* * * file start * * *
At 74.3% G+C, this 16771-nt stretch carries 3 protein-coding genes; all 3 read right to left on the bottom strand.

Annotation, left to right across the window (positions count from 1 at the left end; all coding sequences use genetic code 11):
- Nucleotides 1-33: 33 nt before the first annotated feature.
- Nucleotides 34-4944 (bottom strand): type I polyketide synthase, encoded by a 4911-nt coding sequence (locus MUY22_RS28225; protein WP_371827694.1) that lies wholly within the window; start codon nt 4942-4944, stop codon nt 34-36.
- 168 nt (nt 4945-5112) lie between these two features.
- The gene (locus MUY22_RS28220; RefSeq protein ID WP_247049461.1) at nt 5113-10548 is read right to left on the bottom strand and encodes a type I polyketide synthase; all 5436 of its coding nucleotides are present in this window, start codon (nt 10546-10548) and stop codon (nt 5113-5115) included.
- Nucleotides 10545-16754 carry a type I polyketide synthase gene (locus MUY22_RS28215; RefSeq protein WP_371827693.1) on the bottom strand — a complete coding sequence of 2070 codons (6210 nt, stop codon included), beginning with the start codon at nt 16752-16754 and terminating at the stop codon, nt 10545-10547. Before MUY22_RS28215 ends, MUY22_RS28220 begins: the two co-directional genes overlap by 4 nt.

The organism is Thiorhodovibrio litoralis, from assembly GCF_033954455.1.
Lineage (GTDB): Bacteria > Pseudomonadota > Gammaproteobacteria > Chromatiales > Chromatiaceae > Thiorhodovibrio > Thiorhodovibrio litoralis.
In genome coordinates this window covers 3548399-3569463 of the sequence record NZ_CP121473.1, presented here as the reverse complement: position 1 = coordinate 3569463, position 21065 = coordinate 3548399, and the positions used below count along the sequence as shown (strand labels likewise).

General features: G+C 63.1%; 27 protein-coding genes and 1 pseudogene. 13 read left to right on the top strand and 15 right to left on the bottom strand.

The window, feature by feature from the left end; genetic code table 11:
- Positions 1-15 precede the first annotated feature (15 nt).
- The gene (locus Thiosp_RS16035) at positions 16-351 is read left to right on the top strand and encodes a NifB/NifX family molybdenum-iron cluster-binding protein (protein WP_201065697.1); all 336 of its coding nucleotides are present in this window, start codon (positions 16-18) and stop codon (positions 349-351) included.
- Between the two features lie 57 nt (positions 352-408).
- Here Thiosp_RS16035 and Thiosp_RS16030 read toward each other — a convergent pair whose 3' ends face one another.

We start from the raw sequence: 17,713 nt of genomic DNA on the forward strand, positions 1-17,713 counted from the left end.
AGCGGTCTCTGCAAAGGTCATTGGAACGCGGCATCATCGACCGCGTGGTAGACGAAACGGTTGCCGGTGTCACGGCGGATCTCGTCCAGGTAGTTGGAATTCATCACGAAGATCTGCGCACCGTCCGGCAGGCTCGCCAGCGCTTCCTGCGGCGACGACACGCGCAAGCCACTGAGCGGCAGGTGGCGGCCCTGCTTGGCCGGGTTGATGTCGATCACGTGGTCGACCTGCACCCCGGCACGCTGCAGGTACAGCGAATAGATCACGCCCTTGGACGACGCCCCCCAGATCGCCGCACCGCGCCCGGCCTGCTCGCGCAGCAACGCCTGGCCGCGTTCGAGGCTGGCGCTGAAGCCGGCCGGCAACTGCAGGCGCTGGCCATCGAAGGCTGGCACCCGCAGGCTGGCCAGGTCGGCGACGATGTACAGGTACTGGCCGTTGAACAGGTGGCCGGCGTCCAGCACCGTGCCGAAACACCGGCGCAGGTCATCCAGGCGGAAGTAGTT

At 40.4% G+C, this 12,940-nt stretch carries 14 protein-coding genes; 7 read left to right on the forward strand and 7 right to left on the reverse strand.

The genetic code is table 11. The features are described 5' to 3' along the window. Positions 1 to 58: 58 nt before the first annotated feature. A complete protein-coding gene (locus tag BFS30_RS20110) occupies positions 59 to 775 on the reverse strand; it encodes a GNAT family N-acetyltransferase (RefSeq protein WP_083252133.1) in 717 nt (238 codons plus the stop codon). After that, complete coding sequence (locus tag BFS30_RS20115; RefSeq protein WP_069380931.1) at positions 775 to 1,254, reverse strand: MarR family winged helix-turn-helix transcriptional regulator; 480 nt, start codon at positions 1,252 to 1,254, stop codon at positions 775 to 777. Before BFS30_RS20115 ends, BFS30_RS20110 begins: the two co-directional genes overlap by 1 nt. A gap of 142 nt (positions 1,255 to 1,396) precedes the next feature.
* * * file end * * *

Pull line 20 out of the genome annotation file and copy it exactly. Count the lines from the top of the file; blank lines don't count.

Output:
The genetic code is table 11. The features are described 5' to 3' along the window. Positions 1 to 58: 58 nt before the first annotated feature. A complete protein-coding gene (locus tag BFS30_RS20110) occupies positions 59 to 775 on the reverse strand; it encodes a GNAT family N-acetyltransferase (RefSeq protein WP_083252133.1) in 717 nt (238 codons plus the stop codon). After that, complete coding sequence (locus tag BFS30_RS20115; RefSeq protein WP_069380931.1) at positions 775 to 1,254, reverse strand: MarR family winged helix-turn-helix transcriptional regulator; 480 nt, start codon at positions 1,252 to 1,254, stop codon at positions 775 to 777. Before BFS30_RS20115 ends, BFS30_RS20110 begins: the two co-directional genes overlap by 1 nt. A gap of 142 nt (positions 1,255 to 1,396) precedes the next feature.